What I Do At Work All Day (Part 2)

What I Do At Work All Day (Part 1)

Just a view of my shop.

Just a view of my shop.

I’m currently the Key Tailor on a New York City based major network crime-procedural drama television show (Blindspot on NBC). I work mainly out of one of the Brooklyn studios with occasional on-set last minute fittings. Most of the work I do each day is for things that need to be ready for the actors to wear the next day on camera. What this means is that, over the years, I’ve become pretty fast at doing a variety of alterations (as well as patterning and constructing from thin air). In my industry, there are certainly a lot of excellent tailors but there aren’t all that many excellent and fast tailors. Here are a few of the tricks I’ve discovered along tQuhe way that help speed up some common alterations.

Shortening the Sleeves of a Men’s Suit Jacket (without fancy functioning buttonholes)

Topstitching on sleeve lining.

Topstitching on sleeve lining.

First, just go ahead and remove all the buttons. They’ll just be in your way. Turn the sleeve inside out and find the topstitching along the sleeve-lining seam. This is how the sleeve was originally put together. Open up that seam and turn your sleeve inside out. Take apart the mitered and straight corners but do not undo the lining from the rest of the hem. (Go ahead and release any stitching holding the actual hem up though.) Undo any fake buttonhole stitching that you need to. These should be on a chain stitch and easy to undo.

Press miter corner with point turner inside out.

Press miter corner with point turner inside out.

Measure up or down the distance you want to shorten or lengthen at your corners and redraw your miter line if you need it.

Re-stitch all corners at new hem marks. I flip everything back right side out at this time and press my corners and the new hemline. Use a handy point turner

Don’t undo original stitching at hem.

Don’t undo original stitching at hem.

and please don’t trim anything away from the mitered corner. If you press inside out first with the point turner inserted the fabric will go where it needs to. No need for trimming. One of the most annoying things is to go and alter a jacket sleeve only to find that someone has trimmed the miter corner, meaning I can’t lengthen the sleeve properly.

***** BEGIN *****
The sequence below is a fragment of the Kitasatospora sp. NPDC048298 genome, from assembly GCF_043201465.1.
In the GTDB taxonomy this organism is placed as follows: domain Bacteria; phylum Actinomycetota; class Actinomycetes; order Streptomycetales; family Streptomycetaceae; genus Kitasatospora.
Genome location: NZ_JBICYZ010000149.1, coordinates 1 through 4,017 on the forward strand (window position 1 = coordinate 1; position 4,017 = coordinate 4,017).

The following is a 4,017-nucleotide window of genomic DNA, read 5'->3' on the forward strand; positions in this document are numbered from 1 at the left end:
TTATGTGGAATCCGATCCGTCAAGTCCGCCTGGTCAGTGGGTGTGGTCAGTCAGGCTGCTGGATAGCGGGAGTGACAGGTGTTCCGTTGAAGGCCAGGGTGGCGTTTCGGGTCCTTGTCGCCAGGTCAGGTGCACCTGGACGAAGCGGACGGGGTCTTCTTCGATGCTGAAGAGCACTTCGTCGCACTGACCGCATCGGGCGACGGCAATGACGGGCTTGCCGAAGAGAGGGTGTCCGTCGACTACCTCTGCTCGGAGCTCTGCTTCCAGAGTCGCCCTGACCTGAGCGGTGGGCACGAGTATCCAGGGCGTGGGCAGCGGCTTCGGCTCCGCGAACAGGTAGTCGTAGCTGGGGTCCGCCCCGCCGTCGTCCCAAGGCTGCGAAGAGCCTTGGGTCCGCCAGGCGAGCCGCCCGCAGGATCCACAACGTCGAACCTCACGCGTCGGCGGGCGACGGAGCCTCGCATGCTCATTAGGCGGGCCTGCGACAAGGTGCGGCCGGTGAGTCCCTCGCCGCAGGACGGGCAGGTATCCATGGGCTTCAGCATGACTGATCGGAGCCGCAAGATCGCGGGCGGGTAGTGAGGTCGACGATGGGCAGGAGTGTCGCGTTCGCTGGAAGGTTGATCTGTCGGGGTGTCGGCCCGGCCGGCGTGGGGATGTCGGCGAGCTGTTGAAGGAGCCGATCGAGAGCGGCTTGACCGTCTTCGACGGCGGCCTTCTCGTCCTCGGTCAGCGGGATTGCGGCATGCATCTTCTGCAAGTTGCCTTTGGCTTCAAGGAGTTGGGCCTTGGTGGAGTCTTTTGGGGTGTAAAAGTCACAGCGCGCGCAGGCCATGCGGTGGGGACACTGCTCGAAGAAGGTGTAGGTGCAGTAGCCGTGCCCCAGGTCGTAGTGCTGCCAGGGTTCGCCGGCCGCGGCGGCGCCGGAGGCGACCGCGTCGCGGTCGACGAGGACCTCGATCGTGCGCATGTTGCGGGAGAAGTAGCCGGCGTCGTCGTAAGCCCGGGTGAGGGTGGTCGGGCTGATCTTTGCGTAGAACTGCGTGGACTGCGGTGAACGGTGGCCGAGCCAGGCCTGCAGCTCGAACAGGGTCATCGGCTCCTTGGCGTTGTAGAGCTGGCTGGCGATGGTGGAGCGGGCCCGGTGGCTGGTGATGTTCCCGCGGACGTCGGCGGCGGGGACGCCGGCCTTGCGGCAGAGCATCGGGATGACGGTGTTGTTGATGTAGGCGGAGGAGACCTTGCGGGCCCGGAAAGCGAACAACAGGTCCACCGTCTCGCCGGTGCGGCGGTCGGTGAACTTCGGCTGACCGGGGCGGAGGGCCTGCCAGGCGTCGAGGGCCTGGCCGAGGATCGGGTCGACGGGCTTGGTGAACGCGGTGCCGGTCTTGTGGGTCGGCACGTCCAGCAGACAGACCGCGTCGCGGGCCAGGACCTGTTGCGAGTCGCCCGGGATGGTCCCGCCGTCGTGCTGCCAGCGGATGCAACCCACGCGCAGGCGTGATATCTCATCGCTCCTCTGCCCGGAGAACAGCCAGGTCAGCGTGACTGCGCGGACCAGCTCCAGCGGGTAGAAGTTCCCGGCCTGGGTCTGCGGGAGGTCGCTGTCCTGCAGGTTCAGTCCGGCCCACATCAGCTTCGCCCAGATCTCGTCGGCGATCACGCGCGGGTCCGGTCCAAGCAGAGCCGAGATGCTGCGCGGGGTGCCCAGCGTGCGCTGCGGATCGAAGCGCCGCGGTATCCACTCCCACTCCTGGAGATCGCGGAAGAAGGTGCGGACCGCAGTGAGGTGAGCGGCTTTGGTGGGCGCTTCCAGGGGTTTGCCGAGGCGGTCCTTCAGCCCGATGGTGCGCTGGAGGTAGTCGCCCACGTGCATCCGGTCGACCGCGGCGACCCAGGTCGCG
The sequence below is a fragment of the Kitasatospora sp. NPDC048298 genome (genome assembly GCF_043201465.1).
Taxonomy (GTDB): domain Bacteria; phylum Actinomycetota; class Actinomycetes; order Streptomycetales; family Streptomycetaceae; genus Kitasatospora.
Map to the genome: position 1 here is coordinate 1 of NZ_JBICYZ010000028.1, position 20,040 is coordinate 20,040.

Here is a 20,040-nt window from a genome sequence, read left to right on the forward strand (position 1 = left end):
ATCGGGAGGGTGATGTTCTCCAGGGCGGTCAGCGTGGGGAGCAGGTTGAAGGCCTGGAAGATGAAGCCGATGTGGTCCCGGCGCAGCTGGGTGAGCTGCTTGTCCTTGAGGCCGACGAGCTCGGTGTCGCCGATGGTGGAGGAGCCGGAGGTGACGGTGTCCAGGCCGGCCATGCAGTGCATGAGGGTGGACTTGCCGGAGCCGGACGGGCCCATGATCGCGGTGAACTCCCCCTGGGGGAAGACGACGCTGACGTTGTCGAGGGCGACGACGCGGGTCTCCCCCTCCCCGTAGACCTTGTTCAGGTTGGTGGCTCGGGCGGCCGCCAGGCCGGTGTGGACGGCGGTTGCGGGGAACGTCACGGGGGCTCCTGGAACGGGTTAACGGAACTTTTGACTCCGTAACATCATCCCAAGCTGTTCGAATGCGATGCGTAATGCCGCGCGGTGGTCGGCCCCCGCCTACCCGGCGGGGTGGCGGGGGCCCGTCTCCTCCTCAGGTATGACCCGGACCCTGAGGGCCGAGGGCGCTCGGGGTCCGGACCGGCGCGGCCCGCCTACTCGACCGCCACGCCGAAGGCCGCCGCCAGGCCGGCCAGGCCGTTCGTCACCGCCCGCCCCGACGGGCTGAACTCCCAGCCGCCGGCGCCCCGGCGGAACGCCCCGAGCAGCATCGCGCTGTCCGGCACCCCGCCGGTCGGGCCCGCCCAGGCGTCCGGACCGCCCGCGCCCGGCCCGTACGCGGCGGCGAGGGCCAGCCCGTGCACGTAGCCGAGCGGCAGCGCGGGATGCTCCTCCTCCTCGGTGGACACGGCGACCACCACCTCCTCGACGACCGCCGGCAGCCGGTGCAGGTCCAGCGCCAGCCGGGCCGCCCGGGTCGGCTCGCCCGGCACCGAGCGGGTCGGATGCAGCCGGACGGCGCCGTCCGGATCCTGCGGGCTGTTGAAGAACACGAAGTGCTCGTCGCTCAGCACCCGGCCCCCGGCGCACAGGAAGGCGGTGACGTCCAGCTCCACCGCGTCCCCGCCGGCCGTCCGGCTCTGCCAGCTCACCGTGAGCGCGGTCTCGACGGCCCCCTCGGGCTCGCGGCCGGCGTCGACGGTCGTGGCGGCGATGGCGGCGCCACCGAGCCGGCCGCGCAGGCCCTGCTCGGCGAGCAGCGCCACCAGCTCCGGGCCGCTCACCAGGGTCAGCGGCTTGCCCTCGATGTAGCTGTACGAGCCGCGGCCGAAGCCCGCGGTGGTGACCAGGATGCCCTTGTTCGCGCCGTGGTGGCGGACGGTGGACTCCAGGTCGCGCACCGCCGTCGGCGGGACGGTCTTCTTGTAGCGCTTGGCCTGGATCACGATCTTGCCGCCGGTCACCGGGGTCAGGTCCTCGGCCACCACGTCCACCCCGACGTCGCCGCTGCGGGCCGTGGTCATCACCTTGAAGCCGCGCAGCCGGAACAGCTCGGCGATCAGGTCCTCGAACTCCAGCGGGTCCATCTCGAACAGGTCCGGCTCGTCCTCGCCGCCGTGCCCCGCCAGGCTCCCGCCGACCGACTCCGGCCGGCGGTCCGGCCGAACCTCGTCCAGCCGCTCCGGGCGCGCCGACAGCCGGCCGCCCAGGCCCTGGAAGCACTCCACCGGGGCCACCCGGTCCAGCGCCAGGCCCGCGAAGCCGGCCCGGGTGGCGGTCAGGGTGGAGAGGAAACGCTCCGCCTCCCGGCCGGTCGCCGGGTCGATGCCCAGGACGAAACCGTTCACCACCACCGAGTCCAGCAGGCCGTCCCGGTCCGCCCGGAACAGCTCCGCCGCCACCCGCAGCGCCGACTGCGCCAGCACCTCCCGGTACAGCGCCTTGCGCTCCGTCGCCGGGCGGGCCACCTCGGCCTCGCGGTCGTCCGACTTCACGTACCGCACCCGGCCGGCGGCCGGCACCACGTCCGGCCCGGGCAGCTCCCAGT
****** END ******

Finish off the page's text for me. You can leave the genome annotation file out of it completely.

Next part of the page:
(Still don’t unattach the lining)

Redraw miter line.

Redraw miter line.

After pressing, turn inside out again. Then simply measure up or down (I use an old fashioned metal seam gauge) from the current stitching line the desired amount and sew along that line. If you are shortening, there is no need to undo the original stitching line. If you are lengthening, you will need to. Machine tack the seam allowances together at the seam to keep the hem up.

Sew new stitching line shortening hem.

Sew new stitching line shortening hem.

Turn everything back right side out and topstitch the seam of the sleeve lining closed, put your buttons back on and you’re done!

There are of course a few situations that will make this alteration a bit more challenging – such as functioning buttonholes or having to add fabric to the hem seam allowance because of lengthening. If I’m having a good day and nothing strange is going on inside the sleeve, I can usually do this alteration in 30 minutes.

Center Back or Side Back Alterations on a Suit Jacket

The time saving trick on this one is pretty simple. Open up the under vent seam and turn everything inside out through there. When done, just topstitch the vent closed again, no opening up the lining and sewing it back by hand.

Men’s Vest Alterations – Center Back or Side Seams

I’m a huge fan of bagging things out. Men’s vests are one of my favorite things because you can bag everything out through a mere 2 inches on one of the side seam linings. First, find the opening where the vest was bagged out originally, probably a small hand stitched couple inches on one of the inside side seams. If its not there (if the vest was bagged through the neck, make your own. Then pull the entire vest inside out through those two inches. It will fit.

Vest side seams are most usually put together with one stitching line through all 4 layers (fronts and backs with linings). On the side without the opening just stitch a new line taking in (or out, though most commercial vests don’t have a lot of seam allowance to let out) the desired amount. If the amount is significant, you may need to re-stitch the arms eye curve so that everything lines up properly under the arm.

If you need to take in the center back seams, undo at the neck and bottom hem, alter as desired, the re-sew what you released.

On the side with the opening, stitch in two sections, above and below the opening. In the 2 inch gap, sew through all layers except the back inside lining.

Pull everything back through your opening, press and voila!

I just topstitch my opening from the right side of the vest, hiding the stitches in the seam line.

Check out Part 2 here!

My next post will tell you about the one of the sneakier men’s suit alteration tricks – the old dart and drop! So keep a look out for the follow up and as always – keep sewing!

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